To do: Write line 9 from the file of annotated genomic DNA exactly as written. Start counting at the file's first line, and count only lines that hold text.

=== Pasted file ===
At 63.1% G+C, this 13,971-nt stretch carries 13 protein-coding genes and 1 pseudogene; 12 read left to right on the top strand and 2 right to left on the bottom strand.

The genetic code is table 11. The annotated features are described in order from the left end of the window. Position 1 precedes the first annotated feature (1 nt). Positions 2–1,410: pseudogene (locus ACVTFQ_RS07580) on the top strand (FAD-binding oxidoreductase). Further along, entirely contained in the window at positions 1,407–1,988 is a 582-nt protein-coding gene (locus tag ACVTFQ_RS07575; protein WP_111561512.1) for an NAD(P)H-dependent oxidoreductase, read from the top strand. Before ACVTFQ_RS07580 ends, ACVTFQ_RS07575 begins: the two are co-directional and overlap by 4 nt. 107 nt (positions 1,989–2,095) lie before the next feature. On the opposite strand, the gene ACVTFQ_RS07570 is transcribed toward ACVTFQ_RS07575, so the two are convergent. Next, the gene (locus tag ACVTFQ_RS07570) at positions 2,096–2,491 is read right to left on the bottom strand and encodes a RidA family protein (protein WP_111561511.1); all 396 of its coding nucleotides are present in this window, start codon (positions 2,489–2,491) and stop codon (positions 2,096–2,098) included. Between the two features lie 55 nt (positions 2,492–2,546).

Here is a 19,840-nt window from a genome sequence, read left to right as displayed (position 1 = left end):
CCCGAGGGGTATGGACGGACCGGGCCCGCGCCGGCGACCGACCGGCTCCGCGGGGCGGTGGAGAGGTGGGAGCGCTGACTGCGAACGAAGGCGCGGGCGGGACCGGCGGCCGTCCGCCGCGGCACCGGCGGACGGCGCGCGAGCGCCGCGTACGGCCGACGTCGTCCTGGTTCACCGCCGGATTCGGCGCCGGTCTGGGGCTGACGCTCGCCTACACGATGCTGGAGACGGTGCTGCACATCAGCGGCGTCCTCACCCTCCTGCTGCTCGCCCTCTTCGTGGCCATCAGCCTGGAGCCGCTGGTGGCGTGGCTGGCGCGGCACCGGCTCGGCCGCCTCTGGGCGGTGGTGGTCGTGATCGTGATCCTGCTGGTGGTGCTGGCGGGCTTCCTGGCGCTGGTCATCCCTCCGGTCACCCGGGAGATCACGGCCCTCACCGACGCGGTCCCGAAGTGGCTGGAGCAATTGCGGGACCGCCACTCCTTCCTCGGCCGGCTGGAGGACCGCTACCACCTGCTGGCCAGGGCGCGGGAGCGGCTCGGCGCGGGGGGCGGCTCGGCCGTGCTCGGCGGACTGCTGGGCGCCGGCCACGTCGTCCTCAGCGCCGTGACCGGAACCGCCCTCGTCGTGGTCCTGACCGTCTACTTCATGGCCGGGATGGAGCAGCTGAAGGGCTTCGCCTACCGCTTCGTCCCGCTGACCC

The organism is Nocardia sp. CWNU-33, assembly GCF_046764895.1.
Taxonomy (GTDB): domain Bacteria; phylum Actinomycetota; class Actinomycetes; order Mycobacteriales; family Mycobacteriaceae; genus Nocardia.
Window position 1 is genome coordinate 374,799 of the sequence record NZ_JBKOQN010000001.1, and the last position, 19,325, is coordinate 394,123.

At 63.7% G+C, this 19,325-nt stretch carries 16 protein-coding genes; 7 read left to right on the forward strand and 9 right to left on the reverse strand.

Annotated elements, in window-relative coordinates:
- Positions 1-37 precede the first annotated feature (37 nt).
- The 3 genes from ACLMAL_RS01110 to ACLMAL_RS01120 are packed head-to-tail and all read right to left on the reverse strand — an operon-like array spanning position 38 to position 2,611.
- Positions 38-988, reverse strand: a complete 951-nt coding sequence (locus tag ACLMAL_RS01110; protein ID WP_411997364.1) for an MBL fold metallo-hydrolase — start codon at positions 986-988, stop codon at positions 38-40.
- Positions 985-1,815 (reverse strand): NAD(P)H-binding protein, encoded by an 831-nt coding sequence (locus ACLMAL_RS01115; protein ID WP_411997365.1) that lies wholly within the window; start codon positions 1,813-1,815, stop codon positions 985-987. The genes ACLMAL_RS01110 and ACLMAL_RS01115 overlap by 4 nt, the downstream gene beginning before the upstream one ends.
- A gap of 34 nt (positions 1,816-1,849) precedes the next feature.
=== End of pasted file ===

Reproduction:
Annotated elements, in window-relative coordinates: